A life tenant owns the right to live in a property until she dies. At death, ownership reverts to someone else, usually the life tenant's children. The life tenant and the eventual owners, known as remaindermen, have a legally complex relationship. While they both co-own the property, their ownerships happen one after the other rather than simultaneously. This means that the life tenant cannot do anything to harm the remaindermen's ownership, such as selling the property or letting it fall into disrepair.
Duty-Bound to Repair
Simply put, a life tenant minds the store for the remaindermen until such time as the remaindermen take over ownership. Thus, the life tenant must maintain the property and stop it from falling into disrepair. She must, for example, fix a leaking roof, as failure to do so would cause long-term damage to the property. However, the life tenant does not have to carry out extraordinary repairs that improve the property, such as replacing a reparable roof. Extraordinary repairs are the job of the remaindermen.
Taking Care of the Taxes
The life tenant is responsible for paying property taxes and utilities during her lifetime. Her name should appear on the bills as if she owned the property outright. The life tenant can negotiate with the remaindermen to pay some or all of these costs. However, if they do not pay, the life tenant must. A remainderman who steps in to pay bills that are the life tenant's responsibility can sue the life tenant for reimbursement.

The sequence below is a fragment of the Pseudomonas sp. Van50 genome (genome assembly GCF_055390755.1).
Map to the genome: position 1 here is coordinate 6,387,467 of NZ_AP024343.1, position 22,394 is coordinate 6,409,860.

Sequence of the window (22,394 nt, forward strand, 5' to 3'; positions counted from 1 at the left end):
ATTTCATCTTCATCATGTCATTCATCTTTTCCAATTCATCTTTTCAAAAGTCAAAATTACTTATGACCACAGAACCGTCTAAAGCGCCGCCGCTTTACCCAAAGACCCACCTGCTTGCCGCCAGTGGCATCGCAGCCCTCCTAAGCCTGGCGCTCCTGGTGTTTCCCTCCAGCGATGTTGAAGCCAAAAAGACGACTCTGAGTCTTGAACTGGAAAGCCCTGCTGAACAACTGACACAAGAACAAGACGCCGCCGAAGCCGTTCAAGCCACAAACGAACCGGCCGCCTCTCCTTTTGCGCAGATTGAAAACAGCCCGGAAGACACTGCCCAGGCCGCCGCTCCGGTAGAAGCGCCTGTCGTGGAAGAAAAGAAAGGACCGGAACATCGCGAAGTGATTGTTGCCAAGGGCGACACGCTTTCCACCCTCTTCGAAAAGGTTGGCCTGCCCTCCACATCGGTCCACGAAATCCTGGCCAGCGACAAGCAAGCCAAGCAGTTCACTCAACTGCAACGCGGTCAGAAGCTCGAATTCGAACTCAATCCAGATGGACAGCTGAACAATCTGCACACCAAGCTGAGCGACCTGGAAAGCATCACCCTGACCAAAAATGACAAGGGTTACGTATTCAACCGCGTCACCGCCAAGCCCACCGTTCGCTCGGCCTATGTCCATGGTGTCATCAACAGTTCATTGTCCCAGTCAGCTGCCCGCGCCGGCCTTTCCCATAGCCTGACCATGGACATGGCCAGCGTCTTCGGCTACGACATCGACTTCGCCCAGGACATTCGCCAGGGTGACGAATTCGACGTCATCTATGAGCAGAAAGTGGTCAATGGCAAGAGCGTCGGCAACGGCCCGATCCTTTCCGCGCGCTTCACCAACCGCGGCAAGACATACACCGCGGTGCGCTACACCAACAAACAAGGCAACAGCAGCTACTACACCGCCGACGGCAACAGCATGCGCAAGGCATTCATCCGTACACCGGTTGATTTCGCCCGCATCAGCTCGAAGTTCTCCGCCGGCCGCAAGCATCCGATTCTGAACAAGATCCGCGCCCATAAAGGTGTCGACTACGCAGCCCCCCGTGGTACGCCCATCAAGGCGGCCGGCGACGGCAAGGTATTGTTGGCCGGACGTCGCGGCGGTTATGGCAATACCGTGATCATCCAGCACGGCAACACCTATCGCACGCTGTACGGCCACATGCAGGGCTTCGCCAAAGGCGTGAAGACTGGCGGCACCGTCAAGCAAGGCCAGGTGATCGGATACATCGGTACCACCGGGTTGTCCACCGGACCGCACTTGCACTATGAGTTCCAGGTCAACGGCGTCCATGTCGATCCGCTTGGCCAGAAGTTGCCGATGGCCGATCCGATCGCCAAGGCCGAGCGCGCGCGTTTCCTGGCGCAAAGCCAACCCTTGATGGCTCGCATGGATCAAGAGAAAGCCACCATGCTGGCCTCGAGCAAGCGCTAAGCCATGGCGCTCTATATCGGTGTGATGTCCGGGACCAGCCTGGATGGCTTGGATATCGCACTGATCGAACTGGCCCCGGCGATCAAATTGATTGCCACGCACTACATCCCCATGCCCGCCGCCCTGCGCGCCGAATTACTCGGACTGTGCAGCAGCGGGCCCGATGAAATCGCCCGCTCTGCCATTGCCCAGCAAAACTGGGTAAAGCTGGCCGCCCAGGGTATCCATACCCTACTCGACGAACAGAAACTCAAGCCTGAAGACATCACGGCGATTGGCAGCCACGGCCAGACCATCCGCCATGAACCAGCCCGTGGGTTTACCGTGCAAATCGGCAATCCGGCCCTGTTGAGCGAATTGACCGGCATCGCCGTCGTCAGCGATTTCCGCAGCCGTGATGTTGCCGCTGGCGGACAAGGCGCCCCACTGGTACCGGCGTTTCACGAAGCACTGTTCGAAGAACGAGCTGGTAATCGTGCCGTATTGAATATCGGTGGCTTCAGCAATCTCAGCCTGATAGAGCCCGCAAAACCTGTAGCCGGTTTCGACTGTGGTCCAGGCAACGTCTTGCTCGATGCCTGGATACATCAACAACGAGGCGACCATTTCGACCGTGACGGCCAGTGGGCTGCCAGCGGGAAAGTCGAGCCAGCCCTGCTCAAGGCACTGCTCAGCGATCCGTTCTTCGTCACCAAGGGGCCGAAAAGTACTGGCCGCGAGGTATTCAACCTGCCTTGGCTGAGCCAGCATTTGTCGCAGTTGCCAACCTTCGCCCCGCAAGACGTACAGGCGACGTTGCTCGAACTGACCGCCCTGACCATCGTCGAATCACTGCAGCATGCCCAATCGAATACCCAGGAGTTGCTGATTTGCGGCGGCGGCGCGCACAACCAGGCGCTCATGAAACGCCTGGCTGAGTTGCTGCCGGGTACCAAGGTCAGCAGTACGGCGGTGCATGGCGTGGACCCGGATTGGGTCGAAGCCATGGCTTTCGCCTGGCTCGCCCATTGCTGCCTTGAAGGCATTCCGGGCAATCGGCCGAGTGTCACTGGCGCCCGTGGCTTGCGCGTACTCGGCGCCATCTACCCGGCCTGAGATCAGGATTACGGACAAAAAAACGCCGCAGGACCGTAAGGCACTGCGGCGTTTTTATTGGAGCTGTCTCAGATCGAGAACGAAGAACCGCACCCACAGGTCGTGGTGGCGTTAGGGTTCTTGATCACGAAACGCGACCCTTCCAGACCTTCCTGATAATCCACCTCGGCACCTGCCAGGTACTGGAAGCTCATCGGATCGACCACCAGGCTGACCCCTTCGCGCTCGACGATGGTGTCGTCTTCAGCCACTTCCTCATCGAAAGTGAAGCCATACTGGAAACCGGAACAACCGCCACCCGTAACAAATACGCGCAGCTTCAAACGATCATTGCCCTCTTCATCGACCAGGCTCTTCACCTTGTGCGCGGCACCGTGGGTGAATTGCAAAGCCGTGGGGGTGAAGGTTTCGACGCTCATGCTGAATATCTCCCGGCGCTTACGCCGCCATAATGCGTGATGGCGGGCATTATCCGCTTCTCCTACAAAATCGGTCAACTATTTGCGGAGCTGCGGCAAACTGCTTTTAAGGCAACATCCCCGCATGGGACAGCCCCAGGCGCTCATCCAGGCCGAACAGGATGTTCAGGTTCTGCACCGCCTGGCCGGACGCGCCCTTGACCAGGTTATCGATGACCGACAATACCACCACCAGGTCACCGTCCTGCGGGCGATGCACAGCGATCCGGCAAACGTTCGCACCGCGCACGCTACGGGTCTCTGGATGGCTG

Mortgage Payments Map Respective Interests
If the property has a mortgage, the life tenant is responsible for paying the mortgage interest until the expiration of the mortgage term, or until the life tenant dies, whichever happens first. The remaindermen, as ultimate owners, are responsible for paying the mortgage principal. Similarly, the life tenant should insure her life interest in the property, while the remaindermen are responsible for insuring their reversionary interest. This requires specialized homeowners' insurance -- an insurance carrier should be able to help.
Selling Is Not Straightforward
Life tenants can sell the property but the buyer would only get the right to live in the home until the original life tenant -- the seller -- dies. Few third-party buyers would accept such a limited interest. Therefore, the only way to sell the home is jointly with the remaindermen, so that all owners divest themselves of their respective interests in the home. The life tenant is allowed to rent the property without the remaindermen's consent. Because the rental income accrues during the life tenant's lifetime, it is hers to keep.